How well have wargames taught war? Well enough so that several wargames have been used as instructional or analytical tools by the United States military.
Over the years, game designers learned how to playtest games before publication, so that players would be forced to address real strategy and tactics, as opposed to manipulating artifacts of the game system. No game could possibly simulate everything realistically, but the best games pick some key challenges faced by the real-world commanders, and make the players deal with the same problems. For example, the many games depicting the 1941 German invasion of the U.S.S.R. find the German player with near total military superiority in any given battle — but always wondering whether to outrun his supply lines, and conquer as much ground as possible, before the winter set in. Other games make the players work on the delicate balance of combined arms — learning how to make infantry, tanks, and artillery work together in diverse terrain, and learning what to do when all of sudden your tanks are destroyed, but the enemy had 15 left.
Some wargamers prefer purely tactical games, such as plane-to-plane, or ship-to-ship combat. These players come away with amazing amounts of knowledge about submarines, or fighter planes, or Greek triremes, or dreadnaughts. And since real wargamers like lots of different games, many wargamers learn a lot about many different military subjects.
Even the least successful games teach a good deal of geography and history. And they always demonstrate how the “right” answer to a military strategy question is usually clear only in hindsight.
The wargaming magazines are all about military history, naturally, and most wargamers end up reading military-history and strategy books too. If you ask, “Who was Heinz Guderian?” most people will guess “A ketchup genius?” Wargamers will be ones who answer: “The German general who invented modern tank warfare, and who wrote a famous memoir, Panzer Leader.”
Most people who wargame don’t become real warriors — although the games have always been especially popular at military academies. But anyone who spends a few hundred hours playing wargames (and many hobbyists put in thousands of hours) will soon know more about the nuts and bolts of warfare than most journalists who cover the subject, and most politicians who vote on military matters.
So here’s the funny thing. While the official American culture around, say, 1977, was revolted by anything military, a bunch of the nation’s smartest young males — the “leaders of tomorrow” — were reading Panzer Leader and Sir Basil Henry Liddell Hart’s Strategy, and of course Sun Tzu’s Art of War — which wargamers were reading long before it became a business-school cliché.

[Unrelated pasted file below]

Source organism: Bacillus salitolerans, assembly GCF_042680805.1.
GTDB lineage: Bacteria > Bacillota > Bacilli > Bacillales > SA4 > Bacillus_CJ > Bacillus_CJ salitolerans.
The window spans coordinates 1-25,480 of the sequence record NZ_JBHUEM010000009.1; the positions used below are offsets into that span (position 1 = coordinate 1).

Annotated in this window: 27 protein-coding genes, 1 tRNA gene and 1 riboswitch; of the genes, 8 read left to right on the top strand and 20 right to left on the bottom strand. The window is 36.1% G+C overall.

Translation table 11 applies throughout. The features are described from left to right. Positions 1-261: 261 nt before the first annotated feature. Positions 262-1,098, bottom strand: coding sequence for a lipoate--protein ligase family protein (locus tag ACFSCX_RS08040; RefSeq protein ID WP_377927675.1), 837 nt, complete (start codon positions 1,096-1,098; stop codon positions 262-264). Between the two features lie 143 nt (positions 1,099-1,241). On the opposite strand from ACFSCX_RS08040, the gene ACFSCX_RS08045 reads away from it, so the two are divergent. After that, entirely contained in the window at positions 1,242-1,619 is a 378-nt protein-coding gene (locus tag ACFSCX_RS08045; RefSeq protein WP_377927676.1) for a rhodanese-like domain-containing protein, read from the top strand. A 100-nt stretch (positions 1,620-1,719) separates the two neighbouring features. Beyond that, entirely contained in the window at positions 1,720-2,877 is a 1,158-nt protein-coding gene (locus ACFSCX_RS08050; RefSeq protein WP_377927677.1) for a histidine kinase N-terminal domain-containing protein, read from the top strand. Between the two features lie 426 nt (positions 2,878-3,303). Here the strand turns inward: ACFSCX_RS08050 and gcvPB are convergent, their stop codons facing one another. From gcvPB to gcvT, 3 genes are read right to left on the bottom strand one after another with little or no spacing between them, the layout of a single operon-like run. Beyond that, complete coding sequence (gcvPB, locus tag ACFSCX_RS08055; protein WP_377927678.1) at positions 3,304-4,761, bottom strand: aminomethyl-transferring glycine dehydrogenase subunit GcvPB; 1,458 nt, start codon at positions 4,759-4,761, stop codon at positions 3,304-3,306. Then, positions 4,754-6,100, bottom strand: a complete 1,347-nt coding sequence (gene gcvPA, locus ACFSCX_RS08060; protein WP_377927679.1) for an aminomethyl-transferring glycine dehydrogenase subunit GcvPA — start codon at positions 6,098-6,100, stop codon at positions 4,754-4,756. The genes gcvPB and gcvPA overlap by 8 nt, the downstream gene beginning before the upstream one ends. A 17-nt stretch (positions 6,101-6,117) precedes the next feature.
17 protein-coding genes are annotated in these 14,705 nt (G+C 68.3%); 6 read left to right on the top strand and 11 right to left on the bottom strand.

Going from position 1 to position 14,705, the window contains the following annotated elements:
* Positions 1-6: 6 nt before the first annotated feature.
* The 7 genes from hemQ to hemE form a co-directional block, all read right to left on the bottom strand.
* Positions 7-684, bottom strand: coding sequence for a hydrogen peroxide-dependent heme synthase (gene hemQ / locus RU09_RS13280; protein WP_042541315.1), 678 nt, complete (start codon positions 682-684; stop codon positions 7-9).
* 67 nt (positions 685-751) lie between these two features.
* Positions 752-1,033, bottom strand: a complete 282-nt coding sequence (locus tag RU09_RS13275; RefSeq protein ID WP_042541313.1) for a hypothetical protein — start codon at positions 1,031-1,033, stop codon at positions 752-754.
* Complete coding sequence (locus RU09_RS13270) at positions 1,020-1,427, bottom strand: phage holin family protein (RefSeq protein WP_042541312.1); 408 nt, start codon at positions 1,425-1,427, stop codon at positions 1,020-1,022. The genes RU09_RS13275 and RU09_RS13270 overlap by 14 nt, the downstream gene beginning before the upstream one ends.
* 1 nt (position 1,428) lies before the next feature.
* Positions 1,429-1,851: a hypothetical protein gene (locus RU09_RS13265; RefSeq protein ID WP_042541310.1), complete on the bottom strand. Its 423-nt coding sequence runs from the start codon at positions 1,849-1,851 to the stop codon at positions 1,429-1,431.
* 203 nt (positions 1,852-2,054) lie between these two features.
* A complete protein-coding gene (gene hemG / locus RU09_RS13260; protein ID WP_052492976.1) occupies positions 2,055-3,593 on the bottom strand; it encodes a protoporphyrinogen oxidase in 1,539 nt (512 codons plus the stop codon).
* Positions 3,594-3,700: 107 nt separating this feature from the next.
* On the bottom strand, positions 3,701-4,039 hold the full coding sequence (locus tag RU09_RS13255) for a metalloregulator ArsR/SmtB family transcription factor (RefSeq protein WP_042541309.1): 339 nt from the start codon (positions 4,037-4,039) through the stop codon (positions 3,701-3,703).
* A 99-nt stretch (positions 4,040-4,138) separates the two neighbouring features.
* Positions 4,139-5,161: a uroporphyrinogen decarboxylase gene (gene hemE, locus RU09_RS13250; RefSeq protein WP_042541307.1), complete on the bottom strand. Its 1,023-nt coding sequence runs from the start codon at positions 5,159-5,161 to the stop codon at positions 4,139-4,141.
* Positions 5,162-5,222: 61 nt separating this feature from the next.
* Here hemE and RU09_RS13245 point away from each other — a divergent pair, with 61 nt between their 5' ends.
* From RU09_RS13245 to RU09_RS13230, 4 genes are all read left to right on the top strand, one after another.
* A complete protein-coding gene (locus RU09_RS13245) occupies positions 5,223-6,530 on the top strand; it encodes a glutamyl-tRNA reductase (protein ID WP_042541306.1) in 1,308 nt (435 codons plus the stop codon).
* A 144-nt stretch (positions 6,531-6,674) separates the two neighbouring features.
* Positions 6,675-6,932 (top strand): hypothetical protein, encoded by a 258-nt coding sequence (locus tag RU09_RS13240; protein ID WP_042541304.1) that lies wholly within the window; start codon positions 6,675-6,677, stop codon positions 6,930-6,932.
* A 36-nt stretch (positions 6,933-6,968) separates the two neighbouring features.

This was no accident. Many of those who founded the wargame publishing business feared that, with the anti-militarism caused by the Vietnam, and (later) with the adoption of the all-volunteer army, American society would become estranged from all things military, leaving ordinary citizens too ignorant to make meaningful democratic judgments where war is concerned. They hoped that realistic simulation games would teach important principles.
We’ve never really tested the societal effect of having such a large number of knowledgeable citizens. The Gulf War was too short, and too much of a set piece, for public military knowledge to play a major role. But there’s reason to believe that it will be different this time — especially as the favored geek mode of communication, the Internet, is now pervasive, meaning that geeks’ knowledge, and their knowledgeable opinions, will have substantial influence. They will be able to put the military events of any given day into a much broader perspective, and they may be opinion leaders who help their friends and neighbors avoid the error of thinking that the last 15 minutes of television footage tell the conclusive story of the war’s progress.
The phenomenal educational effort of the wargame publishers has ensured that, despite the neglect of matters military by most educational institutions, important aspects of military knowledge were kept alive, and taught to new generations of Americans, in a fashion so enjoyable that many didn’t even realize they were being educated.
SOME OF OUR FAVORITE WARGAMES Glenn Reynolds: Mechwar 77 (NATO vs. Warsaw Pact, company-level tactics), France: 1940, Tobruk, Terrible Swift Sword (very detailed recreation of Gettysburg).
Dave Kopel: War in Europe (huge division-level recreation of WWII in Europe and the Mid-East); Sinai (Arab-Israeli wars of 1956, 1967, 1973), Guadalcanal, Chaco (Bolivia v. Paraguay, 1932-35).